But the lawsuit claims that every time a McDonald’s customer orders a Quarter Pounder, but asks for it cheese-less, McDonald’s potentially pockets an extra 30 to 90 cents by skipping on the cheese.

The key legal term here is “unjust enrichment.” Actually, correct: that’s only one of the many key legal terms in the 32-page complaint. Another might be “class action.”

Because that’s the whole point. Nobody sues McDonald’s for 30 or 90 cents or whatever this works out to be. But if you can argue that McDonald’s has done this millions and millions of times, it adds up. And ultimately it could be a lot of cheddar. 

Enter McDonald’s lawyers. They filed a motion to dismiss the case from federal court in Florida a week ago.

For one thing, they say, McDonald’s hasn’t even advertised a Quarter Pounder without cheese for years. Or a Double Quarter Pounder for that matter. Quick aside: Why isn’t a Double Quarter Pounder known as a Half Pounder? 

I digress. Back to the lawsuit, which McDonald’s claims spouts “nonsense” when it suggests that “retail restaurants have some legal obligation to reduce the price of a standard menu item to reflect the customer’s decision to decline some ingredient or component of that item.”

That claim “not only has no basis in law,” the McDonald’s lawyers write, “but would create utter chaos in the retail food industry” if it were allowed to proceed.

I have questions. There has to be something more going on here. 

I get that this is an attempt to build a class action lawsuit, but who thinks of suing McDonald’s over a slice or two of cheese? How does an attorney dream up the idea of suing the company like this?

I mean: power to you, but how does this become a thing? The original lawsuit story got picked up all over the place, and judging by reader comments and the incredulous tone of some stories, people seem to think it’s just a wee bit insane. 

As for me, I just don’t get it. I don’t think I’d want the money if I were actually entitled to it. It would just seem (forgive me) too cheesy.

But that’s just me–a guy who actually missed out on a $1,400 claim by one day in another case. If you’re a McDonald’s Quarter Pounder customer who doesn’t like cheese, maybe you’ll see a little something out of it.

If You Want People to Collaborate, Get Rid of this Office Plan

Employees hate open office plans, but at least the help employees collaborate and work together? It saves companies money and it increases teamwork, right? Well, wrong. 

Ethan Bernstein and Stephen Turban, at Harvard Business School and Harvard University, took a look at how people who switched from individual cubicles to an open office plan. What they found wasn’t more collaboration after the switch, but less. Participants in the study spent

Not exactly what you want to see when you move your employees into an open office plan. Instead of looking up across the table and saying, “Hey, Jane, what do you think about this?” they are sending text messages.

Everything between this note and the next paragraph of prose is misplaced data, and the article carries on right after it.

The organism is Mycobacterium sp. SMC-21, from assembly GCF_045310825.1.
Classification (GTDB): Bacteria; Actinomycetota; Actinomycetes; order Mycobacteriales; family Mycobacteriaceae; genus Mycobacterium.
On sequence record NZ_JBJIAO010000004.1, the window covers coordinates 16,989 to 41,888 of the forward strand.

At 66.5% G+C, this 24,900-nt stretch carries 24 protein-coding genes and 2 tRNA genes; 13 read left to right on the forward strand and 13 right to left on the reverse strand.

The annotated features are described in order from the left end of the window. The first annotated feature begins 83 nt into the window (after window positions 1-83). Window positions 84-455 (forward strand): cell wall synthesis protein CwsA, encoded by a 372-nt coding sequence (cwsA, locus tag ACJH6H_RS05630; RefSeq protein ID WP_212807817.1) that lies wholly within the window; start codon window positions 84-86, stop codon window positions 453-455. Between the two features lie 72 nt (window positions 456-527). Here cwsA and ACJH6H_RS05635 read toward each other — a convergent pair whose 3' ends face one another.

People like privacy. They like to speak one on one. And if you don’t give them at least some privacy (cubicles don’t really have a great deal of soundproofing but it’s better than nothing), people will turn to the means they have for private communication–electronic ones. You might as well all be working from home.

Working from home can be great for many types of jobs, but it’s not great for all jobs, nor is it great for all people. While some people thrive on it, others want to work with other people–or just simply get out of the house. That’s not a bad thing.

And no, providing conference rooms where people can have private conversations doesn’t solve the problem. For instance, if you’re a manager and want to give quick negative feedback to an employee, you have the option of giving it in full earshot of everybody else, or saying, “John, come and join me in the conference room,” which tells everyone that this is something they shouldn’t hear. By contrast, with even the privacy of the cubicle you can quickly step in and say, quietly, “John, there were a ton of typos on that last report. Can you please double check before you send things out or ask someone to review it?” 

Let’s let this fad of open offices (and worse, hot-desking open offices) fade into oblivion. Give people some privacy and they’ll actually talk to each other more often. Isn’t that what you want? Face to face collaboration? Then let’s do what it takes to get it.

A New Generation Of Indian Startups Is Here — And These Specialist VCs Are Driving It

India is witnessing a surge in deep technology investments, as specialist VCs are seeking out high-quality product and enterprise tech startups to bankroll and mentor. (Photo by Joe Raedle/Getty Images)

The startup story in India has, in the past, been defined by consumer-driven ventures like Flipkart and Snapdeal, which eventually became e-commerce giants, drawing billions in funding. Lately, however, there has been a gradual shift in that ecosystem as India’s startups begin to focus on technology and product innovation, moving away from the consumer.

Specialist VCs On The Rise

This has led to the creation of specialist early stage funds, focused on grooming product innovation startups and headed by venture capitalists with domain expertise as well as entrepreneurial and operational experience. These specialist funds are playing a key role in co-creating scalable businesses, while bridging the funding gap between angel and series A investments in the venture capital spectrum of India.

And this strategy has paid off–a slew of product innovation and deep technology startups are now beginning to generate serious cash and bag bigger investments. Medical diagnostics startup Sigtuple Labs, which uses AI to analyze visual medical data, raised $19 million in series B funding led by Accel Partners and IDG Ventures. Sigtuple Labs is among the many deep tech-driven startups supported by specialist funds like Endiya Partners and pi Ventures.